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Publication numberUS2743004 A
Publication typeGrant
Publication dateApr 24, 1956
Filing dateFeb 5, 1953
Priority dateFeb 5, 1953
Publication numberUS 2743004 A, US 2743004A, US-A-2743004, US2743004 A, US2743004A
InventorsFred J Wright
Original AssigneeJeffrey Mfg Co
Export CitationBiBTeX, EndNote, RefMan
External Links: USPTO, USPTO Assignment, Espacenet
Troughing conveyer and roll therefor
US 2743004 A
Abstract  available in
Images(1)
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Claims  available in
Description  (OCR text may contain errors)

April 1956 F. J. WRIGHT 2,743,004

TROUGHING CONVEYER AND ROLL THEREFOR Filed Feb. 5, 1955 INVENTOR; FRED J. WElGHT,

M/ma HTTY,

ilnitcd rates Patent iihicc 2,743,004 Patented Apr. 24, 1956 TROUGHING CONVEYER AND ROLL THEnnFon Fred J. Wright, Columbus, Ohio, assignor to The Jetirey Manufacturing Company, a corporation of @hio Application February 5, 1953, Serial No. 335,208

2 Claims. (Cl. 198-192) This invention relates to troughing type conveyer apparatuses and while it may be employed in any conveyer assembly of such type with great advantage, it is particularly useful in long sectional conveyer assemblies of the troughing type that include a plurality of conveyer sections generally in end to end relation, but which may be flexible laterally or angularly related to each other.

One object of the invention is to provide an improved troughing conveyer apparatus wherein material which may be spread over or which may be riding at one side or the other of the longitudinal center of the troughed conveyer means of, the apparatus will be bumped, jarred, viibrated or otherwise agitated toward and concentrated in a position at or near the longitudinal center of the troughed conveyer means as the material is conveyed along the conveyer apparatus.

In carrying out the foregoing object it is another object of the invention to provide an improved troughing conveyer apparatus wherein the upwardly outwardly inclined sides of the conveyer means are vibrated for the purpose of causing material on the conveyer means to be bumped, jarred, vibrated or otherwise agitated and concentrated in a position at or near the longitudinal center of the conveyer means of the apparatus.

Another object of the invention is to provide an improved troughing conveyer as set forth in the foregoing objects wherein the upwardly outwardly inclined sides of the troughed conveyer means are bumped, jarred or vibrated by rolls which support them.

Still another object of the invention is to provide an improved conveyerroll per se capable of bumping, jarring or vibrating a side of an endless conveyer means traveling thereover. I

Other objects of the invention will appear hereinafter, the novel features and combinations being set forth in the appended claims.

In the accompanying drawings:

Fig. l is a diagrammatic view in plan of a portion of a long transportable conveyer including a plurality of elongated sections pivotally connected in end to end re lation and embodying the invention;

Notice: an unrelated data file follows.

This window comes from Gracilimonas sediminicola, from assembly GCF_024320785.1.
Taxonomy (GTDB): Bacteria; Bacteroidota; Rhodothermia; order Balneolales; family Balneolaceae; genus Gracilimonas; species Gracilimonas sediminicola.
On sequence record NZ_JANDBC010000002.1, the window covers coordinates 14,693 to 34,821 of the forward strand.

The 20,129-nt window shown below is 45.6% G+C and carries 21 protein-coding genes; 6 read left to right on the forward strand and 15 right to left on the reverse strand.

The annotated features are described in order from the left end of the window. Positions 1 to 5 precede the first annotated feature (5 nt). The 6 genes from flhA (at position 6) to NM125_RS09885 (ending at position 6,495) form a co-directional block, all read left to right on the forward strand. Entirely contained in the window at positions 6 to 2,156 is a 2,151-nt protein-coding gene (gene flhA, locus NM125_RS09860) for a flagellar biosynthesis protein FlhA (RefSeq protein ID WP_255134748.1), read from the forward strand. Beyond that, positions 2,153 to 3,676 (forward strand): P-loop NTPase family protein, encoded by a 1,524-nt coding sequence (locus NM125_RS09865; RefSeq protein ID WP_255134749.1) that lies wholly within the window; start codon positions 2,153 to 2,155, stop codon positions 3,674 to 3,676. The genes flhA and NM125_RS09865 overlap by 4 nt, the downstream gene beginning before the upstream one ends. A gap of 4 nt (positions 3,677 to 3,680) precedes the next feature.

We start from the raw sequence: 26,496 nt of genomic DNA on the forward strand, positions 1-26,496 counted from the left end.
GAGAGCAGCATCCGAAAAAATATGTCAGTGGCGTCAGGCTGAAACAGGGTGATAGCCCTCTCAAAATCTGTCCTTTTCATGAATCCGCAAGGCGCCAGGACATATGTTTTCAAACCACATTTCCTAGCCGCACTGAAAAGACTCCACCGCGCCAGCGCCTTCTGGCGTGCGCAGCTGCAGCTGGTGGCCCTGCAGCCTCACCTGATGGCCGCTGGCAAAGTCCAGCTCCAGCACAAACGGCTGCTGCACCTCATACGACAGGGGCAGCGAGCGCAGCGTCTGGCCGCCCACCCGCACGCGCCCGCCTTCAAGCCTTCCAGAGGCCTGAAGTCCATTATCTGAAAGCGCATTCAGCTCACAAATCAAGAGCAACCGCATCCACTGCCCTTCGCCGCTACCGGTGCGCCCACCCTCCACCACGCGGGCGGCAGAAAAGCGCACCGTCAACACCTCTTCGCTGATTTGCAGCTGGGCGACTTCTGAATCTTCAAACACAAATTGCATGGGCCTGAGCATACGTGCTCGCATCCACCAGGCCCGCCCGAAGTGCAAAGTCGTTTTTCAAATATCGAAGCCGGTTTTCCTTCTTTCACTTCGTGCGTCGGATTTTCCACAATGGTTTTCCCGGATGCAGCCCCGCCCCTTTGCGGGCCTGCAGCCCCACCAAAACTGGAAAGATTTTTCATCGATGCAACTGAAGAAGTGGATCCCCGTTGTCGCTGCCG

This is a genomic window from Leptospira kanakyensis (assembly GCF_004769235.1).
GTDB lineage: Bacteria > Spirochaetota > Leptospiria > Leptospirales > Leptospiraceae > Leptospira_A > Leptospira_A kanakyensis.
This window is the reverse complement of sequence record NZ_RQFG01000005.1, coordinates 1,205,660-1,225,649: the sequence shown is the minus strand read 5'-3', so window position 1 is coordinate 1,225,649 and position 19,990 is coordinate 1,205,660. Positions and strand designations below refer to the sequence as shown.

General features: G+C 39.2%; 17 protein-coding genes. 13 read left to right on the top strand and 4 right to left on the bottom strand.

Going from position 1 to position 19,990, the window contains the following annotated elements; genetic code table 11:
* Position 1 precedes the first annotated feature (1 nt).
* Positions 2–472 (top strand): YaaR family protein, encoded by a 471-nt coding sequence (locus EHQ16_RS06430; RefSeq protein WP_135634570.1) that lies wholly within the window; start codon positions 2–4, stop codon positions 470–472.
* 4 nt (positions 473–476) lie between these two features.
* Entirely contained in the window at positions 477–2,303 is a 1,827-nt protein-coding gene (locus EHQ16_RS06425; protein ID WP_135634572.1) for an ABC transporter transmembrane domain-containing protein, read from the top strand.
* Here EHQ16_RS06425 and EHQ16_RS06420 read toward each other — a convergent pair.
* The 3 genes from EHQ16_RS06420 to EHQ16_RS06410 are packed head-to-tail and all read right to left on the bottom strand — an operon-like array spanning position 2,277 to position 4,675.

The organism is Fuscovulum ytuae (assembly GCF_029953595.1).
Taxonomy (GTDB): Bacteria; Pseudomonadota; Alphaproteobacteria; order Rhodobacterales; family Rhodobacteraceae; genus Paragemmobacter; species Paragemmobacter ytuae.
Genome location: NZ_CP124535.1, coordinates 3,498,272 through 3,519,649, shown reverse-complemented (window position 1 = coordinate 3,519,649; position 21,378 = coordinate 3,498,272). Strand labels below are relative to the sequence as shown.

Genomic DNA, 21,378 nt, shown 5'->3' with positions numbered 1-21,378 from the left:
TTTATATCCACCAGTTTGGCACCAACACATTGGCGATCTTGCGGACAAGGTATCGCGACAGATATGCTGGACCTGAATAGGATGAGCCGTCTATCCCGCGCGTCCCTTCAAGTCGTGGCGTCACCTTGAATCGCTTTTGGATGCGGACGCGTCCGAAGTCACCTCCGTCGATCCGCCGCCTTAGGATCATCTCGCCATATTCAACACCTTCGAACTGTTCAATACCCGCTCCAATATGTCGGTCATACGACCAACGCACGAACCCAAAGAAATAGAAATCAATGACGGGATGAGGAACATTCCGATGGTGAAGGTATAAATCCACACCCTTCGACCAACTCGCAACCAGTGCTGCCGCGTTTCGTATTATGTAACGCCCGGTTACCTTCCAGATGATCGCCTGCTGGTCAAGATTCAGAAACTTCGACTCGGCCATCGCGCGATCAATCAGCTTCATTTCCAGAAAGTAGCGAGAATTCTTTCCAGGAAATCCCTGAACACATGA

Fig. 2 is a View of an idler roll for supporting an upwardly outwardly inclined side portion of an endless conveyer element, such as a belt, and bumps, jars or vibrates said inclined side portion as it travels thereover;

Fig. 3 is an end view of the idler roll seen in Fig. 2;

Figs. 4, 5 and 6 are end views of other forms of idler rolls that may be employed in carrying out the invention;

Fig. 7 is a diagrammatic view of a troughing conveyer embodying the invention that is not readily bodily transportable and onto which material is fed from a hopper; and

Fig. 8 is a view in section showing a support assembly for the Working run of one of the conveyer means shown in either Figs. 1 or 7, said assembly including a conventional bottom roll and two upwardly outwardly inclined side rolls similar to the roll shown in Figs. 2 and 3.

In endless conveyer apparatuses of the flat belt type there has always been a problem, when the endless material transporting belt is loaded with lumpy or granular material to or near its full, but relatively low capacity, of preventing some of the material being conveyed from spilling over the sides of the belt as it travels along the conveyer apparatus. In order to increase the carrying capacity of endless belt type conveyors the art has been developed to include the now well-known troughing type conveyer, that is, a conveyer wherein the working run of the endless material transporting belt is formed into a trough by having its opposite sides inclined upwardly and outwardly, however care still must be taken to see that the endless belt of such a conveyer is properly loaded, that is, that the material is placed upon the belt substantially at its longitudinal center, otherwise the material may tend to pile up and travel with the belt at one side of its longitudinal center and some material may spill over that side of the belt along which it is piled to a greater extent.

By this invention the belt of a troughing conveyer can be loaded with more material and with considerably less care than has heretofore been required and the material is bumped, jarred, vibrated or otherwise agitated and concentrated in a position at or near the longitudinal center of the troughed conveyer belt as the belt and material travel along the conveyer apparatus.

In Fig. 1 of the drawings there is shown a portion of an elongated transportable sectional conveyer apparatus which may be employed, for example, in an underground mine to follow and receive coal from a continuous mining machine or a coal loading machine and to convey this coal to a main mine conveyer, railroad cars, shuttle cars or other means for conveying the coal from the mine.